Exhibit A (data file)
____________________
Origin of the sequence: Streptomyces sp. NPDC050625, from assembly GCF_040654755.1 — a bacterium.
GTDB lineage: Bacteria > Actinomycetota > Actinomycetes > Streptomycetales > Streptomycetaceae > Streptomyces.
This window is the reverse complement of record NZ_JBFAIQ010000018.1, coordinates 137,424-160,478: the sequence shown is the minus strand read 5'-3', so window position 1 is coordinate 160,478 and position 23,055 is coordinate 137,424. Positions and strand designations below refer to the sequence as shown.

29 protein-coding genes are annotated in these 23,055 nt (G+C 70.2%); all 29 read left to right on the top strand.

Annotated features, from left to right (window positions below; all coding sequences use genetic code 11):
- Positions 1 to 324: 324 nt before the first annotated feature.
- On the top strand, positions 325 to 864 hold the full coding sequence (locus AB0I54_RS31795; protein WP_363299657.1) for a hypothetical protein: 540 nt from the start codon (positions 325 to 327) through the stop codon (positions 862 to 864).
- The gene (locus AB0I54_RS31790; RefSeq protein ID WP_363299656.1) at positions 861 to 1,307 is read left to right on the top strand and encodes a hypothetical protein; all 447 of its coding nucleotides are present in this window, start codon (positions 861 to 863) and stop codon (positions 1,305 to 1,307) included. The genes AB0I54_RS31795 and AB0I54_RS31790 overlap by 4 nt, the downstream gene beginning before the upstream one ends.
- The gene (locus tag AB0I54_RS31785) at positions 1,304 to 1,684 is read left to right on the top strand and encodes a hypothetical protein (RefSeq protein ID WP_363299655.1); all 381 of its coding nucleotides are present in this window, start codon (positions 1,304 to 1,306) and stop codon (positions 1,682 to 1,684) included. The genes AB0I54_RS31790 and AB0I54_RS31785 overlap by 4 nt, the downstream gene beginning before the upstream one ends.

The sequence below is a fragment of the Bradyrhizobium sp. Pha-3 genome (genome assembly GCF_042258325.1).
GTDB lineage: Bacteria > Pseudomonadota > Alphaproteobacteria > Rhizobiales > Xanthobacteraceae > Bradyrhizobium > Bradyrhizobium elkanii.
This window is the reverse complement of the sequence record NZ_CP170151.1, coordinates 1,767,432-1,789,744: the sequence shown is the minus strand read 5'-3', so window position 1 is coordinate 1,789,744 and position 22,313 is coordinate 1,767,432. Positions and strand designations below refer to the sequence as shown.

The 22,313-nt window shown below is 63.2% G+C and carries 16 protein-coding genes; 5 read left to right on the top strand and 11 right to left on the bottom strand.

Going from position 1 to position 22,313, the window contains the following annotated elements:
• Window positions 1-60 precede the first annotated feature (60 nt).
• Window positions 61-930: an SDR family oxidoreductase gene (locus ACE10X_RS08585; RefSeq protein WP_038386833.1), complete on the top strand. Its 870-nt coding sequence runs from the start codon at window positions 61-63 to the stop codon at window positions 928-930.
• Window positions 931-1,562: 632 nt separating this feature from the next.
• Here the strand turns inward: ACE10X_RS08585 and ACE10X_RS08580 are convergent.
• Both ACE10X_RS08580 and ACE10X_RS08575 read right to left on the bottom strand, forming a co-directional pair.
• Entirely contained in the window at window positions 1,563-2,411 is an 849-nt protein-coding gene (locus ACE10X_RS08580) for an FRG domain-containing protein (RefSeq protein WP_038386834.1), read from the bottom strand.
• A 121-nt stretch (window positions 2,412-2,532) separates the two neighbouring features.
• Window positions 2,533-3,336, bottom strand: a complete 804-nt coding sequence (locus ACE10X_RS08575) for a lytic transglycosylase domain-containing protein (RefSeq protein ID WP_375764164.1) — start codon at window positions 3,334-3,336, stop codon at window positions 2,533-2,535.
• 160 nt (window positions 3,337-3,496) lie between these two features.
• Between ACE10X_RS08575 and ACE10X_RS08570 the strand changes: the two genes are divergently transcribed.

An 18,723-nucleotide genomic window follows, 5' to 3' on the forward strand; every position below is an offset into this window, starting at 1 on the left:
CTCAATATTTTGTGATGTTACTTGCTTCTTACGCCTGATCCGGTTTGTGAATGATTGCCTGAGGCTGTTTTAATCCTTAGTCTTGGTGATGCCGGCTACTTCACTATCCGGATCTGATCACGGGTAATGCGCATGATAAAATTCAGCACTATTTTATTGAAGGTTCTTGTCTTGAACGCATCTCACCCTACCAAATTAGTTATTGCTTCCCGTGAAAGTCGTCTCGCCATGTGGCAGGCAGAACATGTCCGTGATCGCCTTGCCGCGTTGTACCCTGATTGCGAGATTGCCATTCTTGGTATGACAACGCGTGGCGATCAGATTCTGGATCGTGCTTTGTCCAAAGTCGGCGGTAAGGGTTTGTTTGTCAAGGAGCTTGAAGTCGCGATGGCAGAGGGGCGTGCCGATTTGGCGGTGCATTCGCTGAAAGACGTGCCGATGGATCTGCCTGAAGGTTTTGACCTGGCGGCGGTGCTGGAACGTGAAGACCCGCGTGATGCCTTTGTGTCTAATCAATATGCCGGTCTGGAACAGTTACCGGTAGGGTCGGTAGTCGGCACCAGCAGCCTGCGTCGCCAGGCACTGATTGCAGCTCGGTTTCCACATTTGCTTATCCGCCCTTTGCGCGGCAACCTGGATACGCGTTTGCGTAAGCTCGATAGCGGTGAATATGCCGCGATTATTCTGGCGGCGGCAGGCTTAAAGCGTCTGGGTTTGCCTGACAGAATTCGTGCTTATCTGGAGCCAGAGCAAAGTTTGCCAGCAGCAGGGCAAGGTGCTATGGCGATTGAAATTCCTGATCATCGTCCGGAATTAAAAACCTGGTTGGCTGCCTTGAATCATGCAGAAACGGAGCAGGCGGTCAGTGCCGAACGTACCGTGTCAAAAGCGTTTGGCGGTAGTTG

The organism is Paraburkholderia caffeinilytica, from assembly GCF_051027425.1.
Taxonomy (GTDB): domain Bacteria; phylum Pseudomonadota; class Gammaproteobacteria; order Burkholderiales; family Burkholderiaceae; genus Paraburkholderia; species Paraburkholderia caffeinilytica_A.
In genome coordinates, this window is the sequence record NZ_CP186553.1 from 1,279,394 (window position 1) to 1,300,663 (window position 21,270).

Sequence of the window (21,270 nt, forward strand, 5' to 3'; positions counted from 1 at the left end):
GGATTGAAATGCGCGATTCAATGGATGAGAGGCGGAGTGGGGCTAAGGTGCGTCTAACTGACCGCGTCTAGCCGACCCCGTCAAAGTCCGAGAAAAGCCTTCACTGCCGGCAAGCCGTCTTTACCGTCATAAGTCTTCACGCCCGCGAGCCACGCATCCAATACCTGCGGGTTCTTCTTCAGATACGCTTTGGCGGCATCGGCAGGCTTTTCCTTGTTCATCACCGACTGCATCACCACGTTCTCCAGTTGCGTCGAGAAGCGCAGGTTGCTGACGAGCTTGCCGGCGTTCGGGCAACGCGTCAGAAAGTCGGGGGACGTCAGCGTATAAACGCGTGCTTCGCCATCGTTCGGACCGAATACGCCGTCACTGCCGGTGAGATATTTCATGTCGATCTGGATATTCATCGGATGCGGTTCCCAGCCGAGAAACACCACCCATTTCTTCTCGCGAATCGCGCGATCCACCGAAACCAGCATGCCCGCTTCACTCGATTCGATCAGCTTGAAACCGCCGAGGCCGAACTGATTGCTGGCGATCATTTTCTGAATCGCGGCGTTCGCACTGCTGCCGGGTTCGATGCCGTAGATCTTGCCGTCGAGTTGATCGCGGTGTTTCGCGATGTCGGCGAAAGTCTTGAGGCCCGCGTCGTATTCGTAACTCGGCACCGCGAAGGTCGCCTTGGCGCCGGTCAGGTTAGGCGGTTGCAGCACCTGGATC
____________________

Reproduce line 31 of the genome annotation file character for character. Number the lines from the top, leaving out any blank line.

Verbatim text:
GGATTGAAATGCGCGATTCAATGGATGAGAGGCGGAGTGGGGCTAAGGTGCGTCTAACTGACCGCGTCTAGCCGACCCCGTCAAAGTCCGAGAAAAGCCTTCACTGCCGGCAAGCCGTCTTTACCGTCATAAGTCTTCACGCCCGCGAGCCACGCATCCAATACCTGCGGGTTCTTCTTCAGATACGCTTTGGCGGCATCGGCAGGCTTTTCCTTGTTCATCACCGACTGCATCACCACGTTCTCCAGTTGCGTCGAGAAGCGCAGGTTGCTGACGAGCTTGCCGGCGTTCGGGCAACGCGTCAGAAAGTCGGGGGACGTCAGCGTATAAACGCGTGCTTCGCCATCGTTCGGACCGAATACGCCGTCACTGCCGGTGAGATATTTCATGTCGATCTGGATATTCATCGGATGCGGTTCCCAGCCGAGAAACACCACCCATTTCTTCTCGCGAATCGCGCGATCCACCGAAACCAGCATGCCCGCTTCACTCGATTCGATCAGCTTGAAACCGCCGAGGCCGAACTGATTGCTGGCGATCATTTTCTGAATCGCGGCGTTCGCACTGCTGCCGGGTTCGATGCCGTAGATCTTGCCGTCGAGTTGATCGCGGTGTTTCGCGATGTCGGCGAAAGTCTTGAGGCCCGCGTCGTATTCGTAACTCGGCACCGCGAAGGTCGCCTTGGCGCCGGTCAGGTTAGGCGGTTGCAGCACCTGGATC